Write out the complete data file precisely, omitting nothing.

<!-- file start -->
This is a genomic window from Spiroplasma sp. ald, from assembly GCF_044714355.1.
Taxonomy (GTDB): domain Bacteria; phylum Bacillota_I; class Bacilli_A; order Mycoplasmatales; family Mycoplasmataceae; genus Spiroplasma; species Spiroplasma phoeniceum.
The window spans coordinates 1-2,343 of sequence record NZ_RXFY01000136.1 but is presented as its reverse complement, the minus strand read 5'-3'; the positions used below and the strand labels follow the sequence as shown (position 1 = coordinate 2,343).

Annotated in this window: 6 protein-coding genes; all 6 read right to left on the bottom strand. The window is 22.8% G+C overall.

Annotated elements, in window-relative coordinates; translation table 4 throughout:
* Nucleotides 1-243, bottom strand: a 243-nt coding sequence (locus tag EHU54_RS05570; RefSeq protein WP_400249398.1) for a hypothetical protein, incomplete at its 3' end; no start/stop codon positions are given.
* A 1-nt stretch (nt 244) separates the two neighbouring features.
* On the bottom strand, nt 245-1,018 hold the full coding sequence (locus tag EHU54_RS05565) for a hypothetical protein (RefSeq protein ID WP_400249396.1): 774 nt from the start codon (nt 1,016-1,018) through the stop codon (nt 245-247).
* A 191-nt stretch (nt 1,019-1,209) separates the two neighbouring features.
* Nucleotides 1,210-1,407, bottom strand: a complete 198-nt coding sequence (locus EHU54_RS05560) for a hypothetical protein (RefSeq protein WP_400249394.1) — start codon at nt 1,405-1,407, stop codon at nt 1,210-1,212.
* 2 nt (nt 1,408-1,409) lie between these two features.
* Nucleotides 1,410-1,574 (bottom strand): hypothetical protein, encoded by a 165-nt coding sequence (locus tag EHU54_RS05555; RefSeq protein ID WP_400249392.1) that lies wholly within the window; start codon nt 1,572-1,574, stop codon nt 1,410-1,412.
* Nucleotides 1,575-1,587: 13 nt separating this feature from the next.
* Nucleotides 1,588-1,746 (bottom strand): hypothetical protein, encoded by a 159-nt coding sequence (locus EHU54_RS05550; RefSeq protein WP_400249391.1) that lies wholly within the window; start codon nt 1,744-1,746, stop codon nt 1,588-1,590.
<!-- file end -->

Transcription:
This is a genomic window from Spiroplasma sp. ald, from assembly GCF_044714355.1.
Taxonomy (GTDB): domain Bacteria; phylum Bacillota_I; class Bacilli_A; order Mycoplasmatales; family Mycoplasmataceae; genus Spiroplasma; species Spiroplasma phoeniceum.
The window spans coordinates 1-2,343 of sequence record NZ_RXFY01000136.1 but is presented as its reverse complement, the minus strand read 5'-3'; the positions used below and the strand labels follow the sequence as shown (position 1 = coordinate 2,343).

Annotated in this window: 6 protein-coding genes; all 6 read right to left on the bottom strand. The window is 22.8% G+C overall.

Annotated elements, in window-relative coordinates; translation table 4 throughout:
* Nucleotides 1-243, bottom strand: a 243-nt coding sequence (locus tag EHU54_RS05570; RefSeq protein WP_400249398.1) for a hypothetical protein, incomplete at its 3' end; no start/stop codon positions are given.
* A 1-nt stretch (nt 244) separates the two neighbouring features.
* On the bottom strand, nt 245-1,018 hold the full coding sequence (locus tag EHU54_RS05565) for a hypothetical protein (RefSeq protein ID WP_400249396.1): 774 nt from the start codon (nt 1,016-1,018) through the stop codon (nt 245-247).
* A 191-nt stretch (nt 1,019-1,209) separates the two neighbouring features.
* Nucleotides 1,210-1,407, bottom strand: a complete 198-nt coding sequence (locus EHU54_RS05560) for a hypothetical protein (RefSeq protein WP_400249394.1) — start codon at nt 1,405-1,407, stop codon at nt 1,210-1,212.
* 2 nt (nt 1,408-1,409) lie between these two features.
* Nucleotides 1,410-1,574 (bottom strand): hypothetical protein, encoded by a 165-nt coding sequence (locus tag EHU54_RS05555; RefSeq protein ID WP_400249392.1) that lies wholly within the window; start codon nt 1,572-1,574, stop codon nt 1,410-1,412.
* Nucleotides 1,575-1,587: 13 nt separating this feature from the next.
* Nucleotides 1,588-1,746 (bottom strand): hypothetical protein, encoded by a 159-nt coding sequence (locus EHU54_RS05550; RefSeq protein WP_400249391.1) that lies wholly within the window; start codon nt 1,744-1,746, stop codon nt 1,588-1,590.